Owen strapped on the face mask and stepped on the treadmill. He started slowly, regulating his breath and his pace. He picked up speed as he ran. And ran. And ran.
His goal? Measuring how efficiently his body uses oxygen during exercise. The VO2 max test would establish a baseline for Owen, a former St. Jude Children’s Research Hospital patient now enrolled in the hospital’s research program for cancer survivors.
“It’s supposed to be a test to failure, until the patient says they can’t go anymore,” Owen’s mother, Kelly, explained. “But Owen just kept going, until finally the exercise physiologist told him to stop.”
That’s so Owen, whose love of running began when he was a patient at St. Jude, undergoing treatment for acute lymphoblastic leukemia (ALL), a type of blood cancer. He started treatment at 4 years old, and his cancer quickly went into remission.
But treatment for ALL lasts two-and-a-half to three years. While undergoing chemotherapy, Owen started participating in kids’ triathlons. When he got back to school, he joined his school’s running program.
By the end of first grade, Owen had run 200 miles.
“I love running, especially distance,” said Owen, 13. “It makes me feel good.”
Now a teen, Owen runs cross country and has added football to his line-up. It’s not uncommon for him to have a meet followed by a game in the same day. A schedule like this takes determination, focus and strength.
Owen’s parents were collegiate athletes. Kelly rowed and Brian, his dad, threw shot, hammer, discus and javelin. Since the time they were toddlers, Owen and his siblings were outdoors running, playing soccer and swimming, bouncing from one activity to the next. It’s no surprise running comes naturally to Owen.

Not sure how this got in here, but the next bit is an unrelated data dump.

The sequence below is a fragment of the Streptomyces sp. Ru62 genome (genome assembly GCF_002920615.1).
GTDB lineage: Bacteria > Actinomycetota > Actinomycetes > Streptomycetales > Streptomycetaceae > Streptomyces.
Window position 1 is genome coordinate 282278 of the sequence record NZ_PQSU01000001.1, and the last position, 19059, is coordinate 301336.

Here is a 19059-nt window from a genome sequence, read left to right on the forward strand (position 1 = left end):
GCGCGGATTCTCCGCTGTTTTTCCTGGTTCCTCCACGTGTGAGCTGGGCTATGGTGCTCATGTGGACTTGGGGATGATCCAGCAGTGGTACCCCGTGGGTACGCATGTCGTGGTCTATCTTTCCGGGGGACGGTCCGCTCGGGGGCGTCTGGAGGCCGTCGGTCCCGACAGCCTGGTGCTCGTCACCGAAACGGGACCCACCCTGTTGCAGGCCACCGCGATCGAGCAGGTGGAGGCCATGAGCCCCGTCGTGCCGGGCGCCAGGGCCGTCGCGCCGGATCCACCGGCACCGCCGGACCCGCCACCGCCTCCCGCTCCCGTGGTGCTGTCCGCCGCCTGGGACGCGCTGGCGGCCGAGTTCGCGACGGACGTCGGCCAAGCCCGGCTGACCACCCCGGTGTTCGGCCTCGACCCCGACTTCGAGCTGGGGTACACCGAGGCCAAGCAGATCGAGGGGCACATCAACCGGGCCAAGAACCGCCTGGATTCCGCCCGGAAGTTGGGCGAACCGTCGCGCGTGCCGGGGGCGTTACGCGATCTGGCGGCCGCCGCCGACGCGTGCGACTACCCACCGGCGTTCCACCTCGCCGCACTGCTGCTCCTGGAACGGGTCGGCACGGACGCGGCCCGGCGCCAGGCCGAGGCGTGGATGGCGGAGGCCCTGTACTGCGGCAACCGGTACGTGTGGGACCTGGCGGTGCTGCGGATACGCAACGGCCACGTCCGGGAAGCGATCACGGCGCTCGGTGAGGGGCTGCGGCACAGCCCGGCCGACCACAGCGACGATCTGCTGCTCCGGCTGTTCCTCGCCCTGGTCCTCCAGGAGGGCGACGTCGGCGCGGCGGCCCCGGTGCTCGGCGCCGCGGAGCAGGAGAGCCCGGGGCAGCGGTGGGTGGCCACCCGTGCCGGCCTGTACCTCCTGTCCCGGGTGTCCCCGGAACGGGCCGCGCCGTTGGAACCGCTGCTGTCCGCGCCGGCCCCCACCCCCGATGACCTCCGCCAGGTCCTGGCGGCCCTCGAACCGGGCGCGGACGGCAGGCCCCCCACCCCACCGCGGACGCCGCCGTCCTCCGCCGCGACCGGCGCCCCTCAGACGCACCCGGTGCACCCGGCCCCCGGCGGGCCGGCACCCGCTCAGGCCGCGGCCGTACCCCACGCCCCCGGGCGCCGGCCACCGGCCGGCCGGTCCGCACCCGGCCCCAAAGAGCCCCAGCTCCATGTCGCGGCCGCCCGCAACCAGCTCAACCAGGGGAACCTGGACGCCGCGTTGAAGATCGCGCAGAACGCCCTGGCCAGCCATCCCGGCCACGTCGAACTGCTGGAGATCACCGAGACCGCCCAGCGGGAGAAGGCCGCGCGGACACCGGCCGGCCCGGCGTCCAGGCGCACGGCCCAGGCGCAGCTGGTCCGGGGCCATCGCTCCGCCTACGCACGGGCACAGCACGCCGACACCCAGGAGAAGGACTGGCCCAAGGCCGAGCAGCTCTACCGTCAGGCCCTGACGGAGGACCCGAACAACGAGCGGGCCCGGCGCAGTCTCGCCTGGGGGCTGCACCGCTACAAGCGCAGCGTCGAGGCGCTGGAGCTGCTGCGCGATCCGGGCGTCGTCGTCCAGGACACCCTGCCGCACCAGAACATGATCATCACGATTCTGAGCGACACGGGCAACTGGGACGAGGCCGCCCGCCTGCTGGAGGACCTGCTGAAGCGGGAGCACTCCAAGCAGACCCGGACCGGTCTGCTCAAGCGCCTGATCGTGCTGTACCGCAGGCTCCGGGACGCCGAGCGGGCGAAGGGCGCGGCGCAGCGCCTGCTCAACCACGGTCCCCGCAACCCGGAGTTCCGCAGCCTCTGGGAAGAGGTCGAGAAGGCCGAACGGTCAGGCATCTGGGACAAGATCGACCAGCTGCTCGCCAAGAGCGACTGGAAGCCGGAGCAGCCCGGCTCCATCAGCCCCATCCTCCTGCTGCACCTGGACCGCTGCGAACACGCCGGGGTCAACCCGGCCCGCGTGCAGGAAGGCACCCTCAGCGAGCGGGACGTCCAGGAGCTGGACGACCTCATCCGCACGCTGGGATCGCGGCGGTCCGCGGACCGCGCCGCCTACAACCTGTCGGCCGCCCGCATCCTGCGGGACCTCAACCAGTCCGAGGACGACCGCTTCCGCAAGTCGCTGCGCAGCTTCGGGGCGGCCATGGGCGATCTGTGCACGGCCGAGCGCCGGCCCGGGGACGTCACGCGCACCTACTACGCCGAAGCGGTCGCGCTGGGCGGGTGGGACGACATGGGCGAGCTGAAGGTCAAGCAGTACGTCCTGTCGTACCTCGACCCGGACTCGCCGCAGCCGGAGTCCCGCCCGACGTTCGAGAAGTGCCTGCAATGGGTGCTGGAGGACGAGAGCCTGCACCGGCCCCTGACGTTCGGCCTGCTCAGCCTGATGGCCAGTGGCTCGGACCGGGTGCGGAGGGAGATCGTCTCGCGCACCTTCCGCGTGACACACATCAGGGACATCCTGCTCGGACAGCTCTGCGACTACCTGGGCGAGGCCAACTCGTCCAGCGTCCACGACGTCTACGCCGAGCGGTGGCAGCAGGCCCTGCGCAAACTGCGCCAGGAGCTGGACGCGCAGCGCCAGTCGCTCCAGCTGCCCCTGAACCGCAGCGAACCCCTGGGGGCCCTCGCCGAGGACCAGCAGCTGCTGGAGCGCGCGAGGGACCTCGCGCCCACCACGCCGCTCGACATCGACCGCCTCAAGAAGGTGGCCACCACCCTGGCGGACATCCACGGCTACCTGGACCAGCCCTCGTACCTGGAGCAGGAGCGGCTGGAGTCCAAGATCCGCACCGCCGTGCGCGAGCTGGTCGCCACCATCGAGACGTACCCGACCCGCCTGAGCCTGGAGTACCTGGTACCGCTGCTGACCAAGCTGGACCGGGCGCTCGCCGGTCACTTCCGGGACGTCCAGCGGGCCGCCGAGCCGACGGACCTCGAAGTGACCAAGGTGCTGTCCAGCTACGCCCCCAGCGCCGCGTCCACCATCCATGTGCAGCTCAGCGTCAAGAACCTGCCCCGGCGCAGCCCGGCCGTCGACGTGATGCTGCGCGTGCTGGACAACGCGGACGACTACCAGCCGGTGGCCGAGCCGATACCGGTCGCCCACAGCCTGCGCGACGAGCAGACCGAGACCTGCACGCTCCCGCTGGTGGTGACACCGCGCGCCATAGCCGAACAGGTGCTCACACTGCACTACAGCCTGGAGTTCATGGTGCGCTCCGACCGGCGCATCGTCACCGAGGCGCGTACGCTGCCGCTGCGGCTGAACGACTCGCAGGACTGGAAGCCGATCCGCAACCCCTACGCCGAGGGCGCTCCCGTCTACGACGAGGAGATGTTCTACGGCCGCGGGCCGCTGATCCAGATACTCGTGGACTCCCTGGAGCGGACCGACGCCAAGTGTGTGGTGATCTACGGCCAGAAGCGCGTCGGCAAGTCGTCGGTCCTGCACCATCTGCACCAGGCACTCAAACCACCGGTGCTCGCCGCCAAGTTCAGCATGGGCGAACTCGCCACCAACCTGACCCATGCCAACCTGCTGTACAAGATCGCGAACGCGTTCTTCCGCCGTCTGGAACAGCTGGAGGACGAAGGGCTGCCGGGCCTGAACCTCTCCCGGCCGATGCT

On a blustery afternoon last October, spectators huddled in sweatshirts and jackets, trying to block the wind. Owen stood in running shorts and a t-shirt, jumping from foot to foot to stay warm, watching the race before his.
He stood at the starting line, hands on his hips, a focused look in his eyes. There were other runners, parents, siblings, coaches, photographers and bystanders milling about.
“It can get distracting, especially at the beginning,” he said of the crowds.
But Owen studies the course before each race and maps it out in his head. By the time he’s standing at the starting line, waiting, he’s already halfway through the course, in his mind, navigating the rutted Arkansas terrain near his home.
“You have to figure out how to get your head away from the crowd,” he said. “You have to think about when to run faster, when to draft. You don’t want to sprint at the beginning, so you need to pace yourself, you need to focus.”
Owen learned to focus during long hours in the St. Jude medicine room. Getting chemotherapy, waiting for appointments, sitting through port access and other procedures, Owen would focus on puzzles or trying to solve his Rubik’s cubes to pass the time. He taught himself to juggle, honing his focus, perspective and concentration.
He placed second in his race that fall afternoon. And then, in a flurry of motion, Owen high-fived his teammates, hugged his siblings, grabbed his water bottle and headed off to a football game.
“This fall is my first year playing football,” he said. “It’s competitive and really fun to play. I think about a game like I think about a race. I know I have to focus on the ball and my teammates.”
Owen isn’t the biggest kid, but he’s one of the most self-assured. The team huddles together, listening to the coach. When they break, Owen puts on his helmet and starts toward the field. The sun has set, sending the temperature down. Friends and family sit on metal bleachers, wrapped in coats and scarves. The scoreboard lights flip on, signaling game time.
Standing on the far end of the field, Owen is poised to go.